What does cornflour do to the icing in the Ginger and Walnut Carrot Cake? I only know of cornflour as a thickening agent upon heat being applied to the mixture, but have never heard of it used cold like this. What does it do to the icing without cooking it?
Nigella's Ginger And Walnut Carrot Cake (from her new book AT MY TABLE) is topped with a buttery cream cheese frosting. The frosting includes a small amount of cornflour (cornstarch) as this helps to stabilise the frosting and prevent it from becoming too liquid.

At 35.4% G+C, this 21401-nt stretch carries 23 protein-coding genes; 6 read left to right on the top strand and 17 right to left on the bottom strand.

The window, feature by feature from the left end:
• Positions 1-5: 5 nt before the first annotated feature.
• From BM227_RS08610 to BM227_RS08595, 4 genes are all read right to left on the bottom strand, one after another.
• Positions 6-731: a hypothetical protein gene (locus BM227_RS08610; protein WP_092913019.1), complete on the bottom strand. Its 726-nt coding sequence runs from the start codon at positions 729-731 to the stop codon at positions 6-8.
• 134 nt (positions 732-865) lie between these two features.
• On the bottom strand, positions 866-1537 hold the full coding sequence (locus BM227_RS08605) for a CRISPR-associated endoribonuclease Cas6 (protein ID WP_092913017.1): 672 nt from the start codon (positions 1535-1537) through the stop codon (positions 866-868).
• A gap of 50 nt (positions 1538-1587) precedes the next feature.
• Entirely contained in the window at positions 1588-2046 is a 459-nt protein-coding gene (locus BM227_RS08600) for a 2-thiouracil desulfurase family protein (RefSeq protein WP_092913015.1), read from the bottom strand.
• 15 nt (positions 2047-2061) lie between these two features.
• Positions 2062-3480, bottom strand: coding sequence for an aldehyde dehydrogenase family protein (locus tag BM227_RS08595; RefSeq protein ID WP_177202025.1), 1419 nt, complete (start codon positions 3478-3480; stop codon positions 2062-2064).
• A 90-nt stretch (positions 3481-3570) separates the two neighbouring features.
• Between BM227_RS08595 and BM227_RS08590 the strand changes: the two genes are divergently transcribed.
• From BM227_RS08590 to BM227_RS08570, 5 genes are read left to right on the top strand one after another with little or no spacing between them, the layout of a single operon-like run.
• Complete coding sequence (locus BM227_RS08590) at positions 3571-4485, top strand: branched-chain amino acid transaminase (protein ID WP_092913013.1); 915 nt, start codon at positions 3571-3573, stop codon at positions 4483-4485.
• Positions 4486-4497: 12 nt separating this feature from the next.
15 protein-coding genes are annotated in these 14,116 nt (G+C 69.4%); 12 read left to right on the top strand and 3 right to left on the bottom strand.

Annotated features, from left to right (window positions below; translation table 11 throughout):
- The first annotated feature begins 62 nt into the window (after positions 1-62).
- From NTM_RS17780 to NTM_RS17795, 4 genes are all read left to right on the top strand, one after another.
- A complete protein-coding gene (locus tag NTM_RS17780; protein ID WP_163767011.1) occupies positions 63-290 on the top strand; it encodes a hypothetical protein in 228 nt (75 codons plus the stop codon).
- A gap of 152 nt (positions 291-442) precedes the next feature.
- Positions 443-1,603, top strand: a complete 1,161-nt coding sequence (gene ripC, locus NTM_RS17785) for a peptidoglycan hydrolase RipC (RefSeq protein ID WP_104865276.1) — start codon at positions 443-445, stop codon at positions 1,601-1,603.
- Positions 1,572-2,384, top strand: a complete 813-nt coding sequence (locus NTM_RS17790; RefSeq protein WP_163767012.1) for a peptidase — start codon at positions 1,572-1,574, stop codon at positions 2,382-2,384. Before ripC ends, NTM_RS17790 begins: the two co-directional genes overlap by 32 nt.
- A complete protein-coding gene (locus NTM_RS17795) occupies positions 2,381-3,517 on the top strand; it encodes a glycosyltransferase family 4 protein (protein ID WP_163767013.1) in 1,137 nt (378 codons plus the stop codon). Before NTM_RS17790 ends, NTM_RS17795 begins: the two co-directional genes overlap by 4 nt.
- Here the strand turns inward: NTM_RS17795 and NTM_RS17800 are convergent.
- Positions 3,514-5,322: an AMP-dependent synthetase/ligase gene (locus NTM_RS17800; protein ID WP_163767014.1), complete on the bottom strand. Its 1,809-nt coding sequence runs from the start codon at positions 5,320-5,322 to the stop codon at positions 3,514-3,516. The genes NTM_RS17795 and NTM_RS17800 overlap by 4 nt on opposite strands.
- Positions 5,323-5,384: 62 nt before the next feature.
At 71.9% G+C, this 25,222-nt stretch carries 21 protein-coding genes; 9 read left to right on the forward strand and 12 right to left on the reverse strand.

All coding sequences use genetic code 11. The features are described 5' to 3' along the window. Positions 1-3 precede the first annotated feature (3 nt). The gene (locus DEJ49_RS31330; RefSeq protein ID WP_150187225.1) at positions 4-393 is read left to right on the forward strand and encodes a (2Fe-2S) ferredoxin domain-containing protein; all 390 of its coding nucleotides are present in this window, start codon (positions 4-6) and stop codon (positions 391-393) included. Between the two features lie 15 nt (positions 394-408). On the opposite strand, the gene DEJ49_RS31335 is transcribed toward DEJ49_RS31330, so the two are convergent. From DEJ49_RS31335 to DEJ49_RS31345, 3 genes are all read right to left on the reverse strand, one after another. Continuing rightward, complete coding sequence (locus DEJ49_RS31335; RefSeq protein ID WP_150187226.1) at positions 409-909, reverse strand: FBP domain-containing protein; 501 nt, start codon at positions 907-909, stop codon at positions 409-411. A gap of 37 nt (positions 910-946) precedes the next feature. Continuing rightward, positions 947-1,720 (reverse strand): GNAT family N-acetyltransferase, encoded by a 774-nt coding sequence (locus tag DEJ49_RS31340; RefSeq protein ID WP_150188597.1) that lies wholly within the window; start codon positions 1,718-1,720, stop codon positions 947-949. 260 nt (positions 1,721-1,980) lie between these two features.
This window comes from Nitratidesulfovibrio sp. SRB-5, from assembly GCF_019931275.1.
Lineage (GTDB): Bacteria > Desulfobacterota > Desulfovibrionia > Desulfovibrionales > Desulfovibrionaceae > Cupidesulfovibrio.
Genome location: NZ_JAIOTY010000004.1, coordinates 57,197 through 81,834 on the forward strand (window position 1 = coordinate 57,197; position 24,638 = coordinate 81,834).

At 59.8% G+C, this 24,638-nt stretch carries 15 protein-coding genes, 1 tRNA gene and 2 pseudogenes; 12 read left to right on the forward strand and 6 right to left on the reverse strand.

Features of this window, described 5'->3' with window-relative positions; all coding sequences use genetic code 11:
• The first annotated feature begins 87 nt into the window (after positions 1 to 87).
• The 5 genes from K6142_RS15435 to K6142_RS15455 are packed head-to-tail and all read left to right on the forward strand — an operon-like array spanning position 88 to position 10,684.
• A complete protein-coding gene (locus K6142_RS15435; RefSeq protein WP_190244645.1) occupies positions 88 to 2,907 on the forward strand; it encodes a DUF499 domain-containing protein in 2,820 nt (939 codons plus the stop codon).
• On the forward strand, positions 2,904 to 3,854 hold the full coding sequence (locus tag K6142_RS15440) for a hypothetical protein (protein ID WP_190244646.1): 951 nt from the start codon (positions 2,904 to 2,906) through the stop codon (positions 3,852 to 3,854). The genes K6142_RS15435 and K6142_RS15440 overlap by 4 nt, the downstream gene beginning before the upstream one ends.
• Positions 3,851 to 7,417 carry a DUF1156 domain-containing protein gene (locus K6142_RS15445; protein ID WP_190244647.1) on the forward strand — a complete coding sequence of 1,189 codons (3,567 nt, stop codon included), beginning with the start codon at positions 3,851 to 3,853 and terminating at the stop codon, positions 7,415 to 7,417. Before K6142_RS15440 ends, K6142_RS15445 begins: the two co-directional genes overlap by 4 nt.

The water content in cream cheeses can vary quite a bit (across both brands and countries) and some of the spreadable cream cheeses can contain higher levels of liquid than the traditional "bar" form of cream cheese. Sometimes the icing (confectioner's) sugar can dissolve in this liquid and give a runny frosting that is difficult to fix. Cornflour is very absorbent and when it is added to the frosting it will help to absorb any excess liquid, giving a frosting that is soft but not runny. The cornflour is added in fairly small quantities and usually doesn't leave any floury taste. Cornflour used to be added in small quantities to icing sugar to help to prevent it from caking into lumps (though now other additives are usually used), so has been indirectly used in buttercreams and frostings in the past.